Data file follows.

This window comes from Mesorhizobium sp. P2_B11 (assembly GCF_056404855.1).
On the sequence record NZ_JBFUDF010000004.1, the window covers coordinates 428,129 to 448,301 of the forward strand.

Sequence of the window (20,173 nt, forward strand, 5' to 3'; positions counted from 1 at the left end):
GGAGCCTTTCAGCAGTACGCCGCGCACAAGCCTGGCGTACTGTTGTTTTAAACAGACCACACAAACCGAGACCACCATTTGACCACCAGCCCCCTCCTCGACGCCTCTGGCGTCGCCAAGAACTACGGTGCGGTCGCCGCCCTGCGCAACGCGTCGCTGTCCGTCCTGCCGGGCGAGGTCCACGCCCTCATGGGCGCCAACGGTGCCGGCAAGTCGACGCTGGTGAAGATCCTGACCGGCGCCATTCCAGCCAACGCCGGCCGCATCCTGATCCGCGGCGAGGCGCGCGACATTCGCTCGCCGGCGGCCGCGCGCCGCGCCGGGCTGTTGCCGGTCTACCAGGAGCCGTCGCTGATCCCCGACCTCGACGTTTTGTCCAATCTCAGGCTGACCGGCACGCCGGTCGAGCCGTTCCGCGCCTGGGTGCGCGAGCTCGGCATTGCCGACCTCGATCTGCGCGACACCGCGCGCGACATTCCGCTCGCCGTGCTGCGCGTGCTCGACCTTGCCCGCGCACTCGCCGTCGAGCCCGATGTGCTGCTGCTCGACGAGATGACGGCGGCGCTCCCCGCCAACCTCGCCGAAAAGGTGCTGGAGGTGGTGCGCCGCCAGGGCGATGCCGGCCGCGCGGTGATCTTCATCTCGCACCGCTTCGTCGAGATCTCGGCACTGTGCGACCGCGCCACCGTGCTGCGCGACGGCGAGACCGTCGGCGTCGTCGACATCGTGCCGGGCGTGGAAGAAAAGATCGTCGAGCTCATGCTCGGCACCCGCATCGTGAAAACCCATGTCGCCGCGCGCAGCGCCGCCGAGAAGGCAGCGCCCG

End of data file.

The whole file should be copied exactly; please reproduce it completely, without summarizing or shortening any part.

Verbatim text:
This window comes from Mesorhizobium sp. P2_B11 (assembly GCF_056404855.1).
On the sequence record NZ_JBFUDF010000004.1, the window covers coordinates 428,129 to 448,301 of the forward strand.

Sequence of the window (20,173 nt, forward strand, 5' to 3'; positions counted from 1 at the left end):
GGAGCCTTTCAGCAGTACGCCGCGCACAAGCCTGGCGTACTGTTGTTTTAAACAGACCACACAAACCGAGACCACCATTTGACCACCAGCCCCCTCCTCGACGCCTCTGGCGTCGCCAAGAACTACGGTGCGGTCGCCGCCCTGCGCAACGCGTCGCTGTCCGTCCTGCCGGGCGAGGTCCACGCCCTCATGGGCGCCAACGGTGCCGGCAAGTCGACGCTGGTGAAGATCCTGACCGGCGCCATTCCAGCCAACGCCGGCCGCATCCTGATCCGCGGCGAGGCGCGCGACATTCGCTCGCCGGCGGCCGCGCGCCGCGCCGGGCTGTTGCCGGTCTACCAGGAGCCGTCGCTGATCCCCGACCTCGACGTTTTGTCCAATCTCAGGCTGACCGGCACGCCGGTCGAGCCGTTCCGCGCCTGGGTGCGCGAGCTCGGCATTGCCGACCTCGATCTGCGCGACACCGCGCGCGACATTCCGCTCGCCGTGCTGCGCGTGCTCGACCTTGCCCGCGCACTCGCCGTCGAGCCCGATGTGCTGCTGCTCGACGAGATGACGGCGGCGCTCCCCGCCAACCTCGCCGAAAAGGTGCTGGAGGTGGTGCGCCGCCAGGGCGATGCCGGCCGCGCGGTGATCTTCATCTCGCACCGCTTCGTCGAGATCTCGGCACTGTGCGACCGCGCCACCGTGCTGCGCGACGGCGAGACCGTCGGCGTCGTCGACATCGTGCCGGGCGTGGAAGAAAAGATCGTCGAGCTCATGCTCGGCACCCGCATCGTGAAAACCCATGTCGCCGCGCGCAGCGCCGCCGAGAAGGCAGCGCCCG